Ryzen 5 2400G Integrated Graphics Gaming Performance

As mentioned in the introduction, we overclocked both APUs from 1100 MHz to 1600 MHz in 50 MHz increments. With our gaming tests, we’re primarily concerned with the most common options associated with gaming including resolution; while the Ryzen APUs are marketed for 720p gaming, and while resolutions such as 2160p and 1440p are out of reach purely for performance reasons, we have opted to use moderate settings at 1080p for our testing. As also stated, frequencies between 1400 MHz and 1500 MHz have been omitted due to instability issues relating to a potential issue which we have reached out to AMD for; we will update when AMD respond to us regarding this. 

Civilization 6

First up in our APU gaming tests is Civilization 6. Originally penned by Sid Meier and his team, the Civilzation series of turn-based strategy games are a cult classic, and many an excuse for an all-nighter trying to get Gandhi to declare war on you due to an integer underflow.

Truth be told I never actually played the first version, but every edition from the second to the sixth, including the fourth as voiced by the late Leonard Nimoy, it a game that is easy to pick up, but hard to master.

Civilization 6 on iGPU, Average Frames Per Second - 2400G

Civilization 6 on iGPU, 99th Percentile - 2400G

The 2400G saw a modest bump of around 8% in total from the 1100 MHz to 1600 MHz. The 99th percentile frames are also consistent, but both did throw up an anomaly at 1250 MHz, which is actually the default iGPU frequency of the 2400G.

Ashes of the Singularity (DX12)

Seen as the holy child of DX12, Ashes of the Singularity (AoTS, or just Ashes) has been the first title to actively go and explore as many of the DX12 features as it possibly can. Stardock, the developer behind the Nitrous engine which powers the game, has ensured that the real-time strategy title takes advantage of multiple cores and multiple graphics cards, in as many configurations as possible.

AoTS on iGPU, Average Frames Per Second - 2400G

AoTS on iGPU, 99th Percentile - 2400G

Ashes of the Singularity gave an improvement of 8.5% on average frame rates when going from 1100 MHz to 1600 MHz on the Vega 11 iGPU. The 99th percentile also increased around 8% when going from bottom to top, albeit a little shakey at the default iGPU clock of the 2400G.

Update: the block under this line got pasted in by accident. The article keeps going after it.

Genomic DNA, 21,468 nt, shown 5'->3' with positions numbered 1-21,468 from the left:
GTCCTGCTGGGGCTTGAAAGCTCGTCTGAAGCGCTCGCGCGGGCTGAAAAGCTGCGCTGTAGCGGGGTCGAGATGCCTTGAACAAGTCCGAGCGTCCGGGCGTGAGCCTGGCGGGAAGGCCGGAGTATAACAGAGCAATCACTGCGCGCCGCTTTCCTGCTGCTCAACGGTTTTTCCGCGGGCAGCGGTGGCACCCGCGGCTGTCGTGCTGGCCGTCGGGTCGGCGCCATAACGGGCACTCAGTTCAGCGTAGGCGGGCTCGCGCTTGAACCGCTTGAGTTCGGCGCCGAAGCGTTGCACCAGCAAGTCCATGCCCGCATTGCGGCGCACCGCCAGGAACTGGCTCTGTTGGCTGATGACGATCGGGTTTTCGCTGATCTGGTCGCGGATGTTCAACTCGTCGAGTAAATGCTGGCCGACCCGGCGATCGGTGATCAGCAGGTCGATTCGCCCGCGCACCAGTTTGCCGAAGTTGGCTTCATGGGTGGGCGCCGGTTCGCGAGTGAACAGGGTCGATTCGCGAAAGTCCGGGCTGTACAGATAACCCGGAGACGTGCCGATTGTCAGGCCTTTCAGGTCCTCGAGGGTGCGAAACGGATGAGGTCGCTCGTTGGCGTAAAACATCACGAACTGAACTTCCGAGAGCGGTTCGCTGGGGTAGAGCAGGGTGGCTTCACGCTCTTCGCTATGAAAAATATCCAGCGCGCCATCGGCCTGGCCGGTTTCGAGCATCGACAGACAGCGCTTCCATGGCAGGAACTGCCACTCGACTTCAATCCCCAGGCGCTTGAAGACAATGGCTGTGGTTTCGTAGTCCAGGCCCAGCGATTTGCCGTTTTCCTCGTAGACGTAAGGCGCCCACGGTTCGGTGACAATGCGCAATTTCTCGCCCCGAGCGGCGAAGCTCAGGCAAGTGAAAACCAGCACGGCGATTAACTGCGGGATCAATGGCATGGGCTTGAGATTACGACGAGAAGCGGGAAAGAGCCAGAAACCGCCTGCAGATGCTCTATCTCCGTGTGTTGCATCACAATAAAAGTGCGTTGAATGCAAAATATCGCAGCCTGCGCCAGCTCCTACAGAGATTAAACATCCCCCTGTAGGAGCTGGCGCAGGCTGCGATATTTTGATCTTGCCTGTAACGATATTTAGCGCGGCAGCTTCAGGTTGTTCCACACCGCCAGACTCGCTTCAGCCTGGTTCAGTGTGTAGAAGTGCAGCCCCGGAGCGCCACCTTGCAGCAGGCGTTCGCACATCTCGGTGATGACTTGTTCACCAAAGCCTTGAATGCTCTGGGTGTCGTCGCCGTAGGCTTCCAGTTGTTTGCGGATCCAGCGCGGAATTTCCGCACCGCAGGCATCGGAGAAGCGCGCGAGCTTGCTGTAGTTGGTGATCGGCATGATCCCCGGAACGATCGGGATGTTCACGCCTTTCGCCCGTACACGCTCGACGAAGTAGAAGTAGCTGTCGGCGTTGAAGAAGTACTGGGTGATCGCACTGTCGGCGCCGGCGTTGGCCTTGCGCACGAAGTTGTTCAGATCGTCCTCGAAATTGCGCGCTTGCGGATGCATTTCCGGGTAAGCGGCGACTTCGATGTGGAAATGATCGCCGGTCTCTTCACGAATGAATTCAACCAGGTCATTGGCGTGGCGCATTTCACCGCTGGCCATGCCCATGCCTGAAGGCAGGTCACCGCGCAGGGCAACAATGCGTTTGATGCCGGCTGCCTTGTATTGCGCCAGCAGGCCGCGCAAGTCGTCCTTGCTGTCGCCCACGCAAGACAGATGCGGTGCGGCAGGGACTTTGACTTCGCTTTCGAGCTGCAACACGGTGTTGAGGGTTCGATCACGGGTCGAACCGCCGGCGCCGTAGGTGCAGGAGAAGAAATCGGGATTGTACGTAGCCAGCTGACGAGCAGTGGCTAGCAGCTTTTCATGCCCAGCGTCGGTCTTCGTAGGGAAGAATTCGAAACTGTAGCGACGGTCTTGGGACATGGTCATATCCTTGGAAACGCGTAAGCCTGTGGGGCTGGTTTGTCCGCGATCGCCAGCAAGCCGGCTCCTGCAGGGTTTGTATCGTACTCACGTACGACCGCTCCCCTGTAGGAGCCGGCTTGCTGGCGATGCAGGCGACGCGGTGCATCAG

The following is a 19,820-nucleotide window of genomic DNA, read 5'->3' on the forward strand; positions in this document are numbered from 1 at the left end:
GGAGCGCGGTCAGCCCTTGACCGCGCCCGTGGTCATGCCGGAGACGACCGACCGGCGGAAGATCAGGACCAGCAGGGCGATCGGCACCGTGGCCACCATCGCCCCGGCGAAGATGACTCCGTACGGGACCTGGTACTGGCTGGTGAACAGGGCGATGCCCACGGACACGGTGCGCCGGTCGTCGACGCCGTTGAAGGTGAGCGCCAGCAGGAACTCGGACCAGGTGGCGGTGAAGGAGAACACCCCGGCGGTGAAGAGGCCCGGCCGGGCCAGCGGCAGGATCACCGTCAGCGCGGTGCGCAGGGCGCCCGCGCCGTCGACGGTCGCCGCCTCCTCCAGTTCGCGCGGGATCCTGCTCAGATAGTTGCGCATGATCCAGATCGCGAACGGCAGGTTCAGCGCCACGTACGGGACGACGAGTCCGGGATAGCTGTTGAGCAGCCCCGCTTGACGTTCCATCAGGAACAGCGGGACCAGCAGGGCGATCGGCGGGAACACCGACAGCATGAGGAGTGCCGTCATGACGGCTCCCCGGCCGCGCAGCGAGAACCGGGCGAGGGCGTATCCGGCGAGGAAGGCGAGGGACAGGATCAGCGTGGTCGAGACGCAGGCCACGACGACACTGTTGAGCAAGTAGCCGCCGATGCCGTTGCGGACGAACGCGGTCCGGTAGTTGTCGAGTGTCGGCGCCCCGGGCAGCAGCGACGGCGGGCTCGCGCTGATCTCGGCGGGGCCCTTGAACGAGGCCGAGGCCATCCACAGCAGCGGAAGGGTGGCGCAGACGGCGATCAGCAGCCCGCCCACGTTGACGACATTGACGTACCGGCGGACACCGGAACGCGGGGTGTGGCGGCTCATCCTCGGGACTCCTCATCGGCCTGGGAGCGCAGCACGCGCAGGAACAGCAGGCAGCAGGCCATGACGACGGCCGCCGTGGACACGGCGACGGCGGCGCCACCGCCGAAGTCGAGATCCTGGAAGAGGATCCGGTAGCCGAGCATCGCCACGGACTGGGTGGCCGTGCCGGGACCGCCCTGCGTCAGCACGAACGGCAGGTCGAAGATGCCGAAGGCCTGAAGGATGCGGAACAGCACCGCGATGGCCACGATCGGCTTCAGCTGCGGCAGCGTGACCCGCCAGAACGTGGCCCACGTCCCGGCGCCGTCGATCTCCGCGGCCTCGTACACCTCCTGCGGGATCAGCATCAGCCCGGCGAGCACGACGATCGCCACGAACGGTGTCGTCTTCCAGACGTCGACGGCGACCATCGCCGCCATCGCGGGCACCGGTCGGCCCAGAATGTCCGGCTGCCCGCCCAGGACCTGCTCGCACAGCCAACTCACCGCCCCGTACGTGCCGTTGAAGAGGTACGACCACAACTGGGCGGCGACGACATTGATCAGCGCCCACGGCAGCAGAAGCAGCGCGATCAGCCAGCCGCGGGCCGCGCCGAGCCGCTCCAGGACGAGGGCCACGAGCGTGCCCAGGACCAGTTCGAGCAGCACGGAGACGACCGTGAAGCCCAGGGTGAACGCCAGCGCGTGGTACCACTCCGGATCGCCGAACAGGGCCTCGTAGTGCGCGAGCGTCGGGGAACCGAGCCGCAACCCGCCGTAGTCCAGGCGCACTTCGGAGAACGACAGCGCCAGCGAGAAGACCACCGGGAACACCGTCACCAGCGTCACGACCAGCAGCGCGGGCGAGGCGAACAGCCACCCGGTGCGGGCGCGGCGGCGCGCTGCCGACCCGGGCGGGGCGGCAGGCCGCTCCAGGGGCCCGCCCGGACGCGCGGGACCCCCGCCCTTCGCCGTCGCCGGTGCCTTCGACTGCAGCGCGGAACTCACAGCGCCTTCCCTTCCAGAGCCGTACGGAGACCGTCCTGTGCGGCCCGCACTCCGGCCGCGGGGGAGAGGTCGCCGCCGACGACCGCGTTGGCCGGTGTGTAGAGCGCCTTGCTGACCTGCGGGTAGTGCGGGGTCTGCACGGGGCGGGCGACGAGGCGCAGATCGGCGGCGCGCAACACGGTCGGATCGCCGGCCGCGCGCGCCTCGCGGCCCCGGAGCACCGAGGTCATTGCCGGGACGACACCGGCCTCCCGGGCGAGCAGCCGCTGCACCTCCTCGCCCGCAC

Rise Of The Tomb Raider (DX12)

Rise of the Tomb Raider (RoTR), developed by Crystal Dynamics, and the sequel to the popular Tomb Raider which was loved for its automated benchmark mode. But don’t let that fool you: the benchmark mode in RoTR is very much different this time around. Visually, the previous Tomb Raider pushed realism to the limits with features such as TressFX, and the new RoTR goes one stage further when it comes to graphics fidelity.

This leads to an interesting set of requirements in hardware: some sections of the game are typically GPU limited, whereas others with a lot of long-range physics can be CPU limited, depending on how the driver can translate the DirectX 12 workload.

RoTR on iGPU, Average Frames Per Second - 2400G

RoTR on iGPU, 99th Percentile - 2400G

The 2400G experienced a consistent improvement as the iGPU was overclocked at each 50 MHz increment with a 13.6% gain in average frames and 12.2% in the 99th percentile from 1100 MHz to 1600 MHz.

Overclocking Ryzen APU Integrated Graphics Ryzen 5 2400G Integrated Graphics OC (2)
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  • PeachNCream - Friday, September 28, 2018 - link

    Interesting analysis, though it's a bit of a foregone conclusion these days to expect a GPU overclock to improve performance in games more than a CPU overclock since the central processor, after a point, has very little role in increasing framerates.

    This one struck me as odd though - "...Ryzen APUs are marketed for 720p gaming, and while resolutions such as 2160p and 1440p are out of reach purely for performance reasons, we have opted to use moderate settings at 1080p for our testing."

    Were the tests executed at 1080p so they would align better in the Bench? It seems more reasonable to test at 720p given the various limits associated with iGPUs in general and the use of 1080p just comes across as lazy in the same way Anandtech tests CPU performance in games at resolutions so high that GPU performance masks the differences in various processors. Tom's Hardware, back when the good doctor actually ran it, yanked resolution down as low as possible to eliminate the GPU as a variable in CPU tests and it was a good thing.